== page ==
The IMF should be turned into a more a bank than a fund. To improve crisis prevention and resolution ‘the IMF must closely coordinate the many financial supervisory organisations that already exist but all too often work in silos’. And he presents a sensible five-point plan for global co-operation to meet binding commitments for a zero-carbon world. In the need to harness ‘scientific and technological breakthroughs’, he compares the drive to America’s (go-it-alone) war-time Manhattan atomic bomb project.
Second, this is a manifesto to persuade readers to take up a commitment to achieve ‘a world managed well’. Among his list of citations is Leonardo da Vinci – ‘Realise that everything connects to everything else.’ Brown proclaims: ‘Populist nationalism can be disarmed and defeated if we are able to show that international co-operation can deliver… peace, stability, social justice and a clean environment… Such reforms do not set out to stop the nation state but to connect nations together.’ Brown ends the book with a direct exhortation: ‘to convey a renewed sense of hope for the future and the part you can play in it.’
Third, he provides some personal insights into the use of power, the limits of the US-UK ‘special relationship’ during the Iraq war and regret about his failure to correct his somewhat remote technocratic image. This was a big factor behind election defeat in 2010, when Labour was suffering badly from the aftermath of the financial upheavals. Disdain for the politicians who succeeded him is not difficult to discern. Britain’s three subsequent prime ministers – David Cameron, Theresa May, Boris Johnson – are not mentioned by name: Brown refers to the ‘leaders’ of the Conservative-Liberal Democrat coalition that replaced him. Donald Trump by contrast comes up more than 30 times, mainly as a living exhibit of a flawed presidency.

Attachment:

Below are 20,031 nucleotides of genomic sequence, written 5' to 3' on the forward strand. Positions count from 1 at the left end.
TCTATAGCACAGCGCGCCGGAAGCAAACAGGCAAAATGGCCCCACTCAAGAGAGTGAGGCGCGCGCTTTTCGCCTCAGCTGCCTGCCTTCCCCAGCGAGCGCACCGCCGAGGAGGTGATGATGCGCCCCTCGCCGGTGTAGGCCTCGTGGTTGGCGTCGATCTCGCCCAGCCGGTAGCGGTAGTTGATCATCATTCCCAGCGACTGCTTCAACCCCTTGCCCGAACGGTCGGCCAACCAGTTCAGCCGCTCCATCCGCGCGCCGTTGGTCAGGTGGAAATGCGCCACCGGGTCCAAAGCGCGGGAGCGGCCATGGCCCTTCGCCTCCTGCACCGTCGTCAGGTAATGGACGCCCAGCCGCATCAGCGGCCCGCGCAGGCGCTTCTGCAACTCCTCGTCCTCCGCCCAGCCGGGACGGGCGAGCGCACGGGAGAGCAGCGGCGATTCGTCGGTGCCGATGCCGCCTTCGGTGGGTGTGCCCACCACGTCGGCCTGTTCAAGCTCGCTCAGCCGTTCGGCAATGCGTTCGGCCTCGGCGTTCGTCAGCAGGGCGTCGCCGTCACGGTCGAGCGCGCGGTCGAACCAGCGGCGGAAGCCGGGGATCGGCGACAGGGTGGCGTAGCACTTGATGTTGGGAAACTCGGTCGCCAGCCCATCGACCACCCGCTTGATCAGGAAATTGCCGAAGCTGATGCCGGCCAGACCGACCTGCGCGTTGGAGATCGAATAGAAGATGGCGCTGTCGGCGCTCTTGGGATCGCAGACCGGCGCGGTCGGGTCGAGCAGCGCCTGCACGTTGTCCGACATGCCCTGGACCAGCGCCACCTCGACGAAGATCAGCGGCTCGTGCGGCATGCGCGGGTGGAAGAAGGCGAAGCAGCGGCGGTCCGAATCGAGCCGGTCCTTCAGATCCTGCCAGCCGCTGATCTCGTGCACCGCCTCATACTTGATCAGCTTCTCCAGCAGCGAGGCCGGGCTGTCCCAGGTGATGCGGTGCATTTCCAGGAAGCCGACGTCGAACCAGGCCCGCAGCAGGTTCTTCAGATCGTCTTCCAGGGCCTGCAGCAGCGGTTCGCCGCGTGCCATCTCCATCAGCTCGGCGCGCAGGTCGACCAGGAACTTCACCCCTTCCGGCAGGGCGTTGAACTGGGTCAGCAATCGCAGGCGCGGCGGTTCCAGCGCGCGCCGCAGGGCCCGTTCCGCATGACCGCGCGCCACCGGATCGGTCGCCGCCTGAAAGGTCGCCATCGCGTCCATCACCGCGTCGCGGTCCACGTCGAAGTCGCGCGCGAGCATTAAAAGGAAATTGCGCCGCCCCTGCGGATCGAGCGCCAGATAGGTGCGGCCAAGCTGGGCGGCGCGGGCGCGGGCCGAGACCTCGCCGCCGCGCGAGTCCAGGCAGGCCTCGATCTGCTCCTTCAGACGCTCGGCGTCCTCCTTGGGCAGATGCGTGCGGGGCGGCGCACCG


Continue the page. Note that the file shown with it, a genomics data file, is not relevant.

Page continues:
During the financial crisis Brown blames himself for not developing a ‘narrative’ to illustrate to voters how Britain’s problems could be resolved only with larger budget deficits. He should have explained this ‘as akin to another sensible everyday form of family budgeting… But I was so busy working out with technical solutions to the crisis… I fell victim to the power of other people stories.’
As a finishing touch to the book’s framework, Brown develops his own thesis on China and the international system. He rules out ‘at least for now’ any rerun of the cold war, backing the line of former US Treasury Secretary Hank Paulson – ‘issue-by-issue co-operation that will demonstrate the benefits of working within the rules-based international order’. He deals competently with internationalisation of the renminbi. He forecasts Beijing will press for an upgrading of the special drawing right and for countries to use the Chinese currency in their reserves and in public borrowing and lending.
On top of all this, he sets down parameters on human rights, Hong Kong and Taiwan. Brown floats the intriguing prospect that one day China, as the biggest economy and biggest shareholder, will press for Beijing to become the IMF’s headquarters. That would be a supreme test for US statecraft – not the least of the conundrums posed by a retired politician who can now claim to have authored a statesman’s guide to the world’s economic future.
David Marsh is Chairman of OMFIF.
Seven ways to change the world – How to fix the most pressing problems we face, Simon & Schuster, London
Image source: Getty Images Europe; Roberto Ricciuti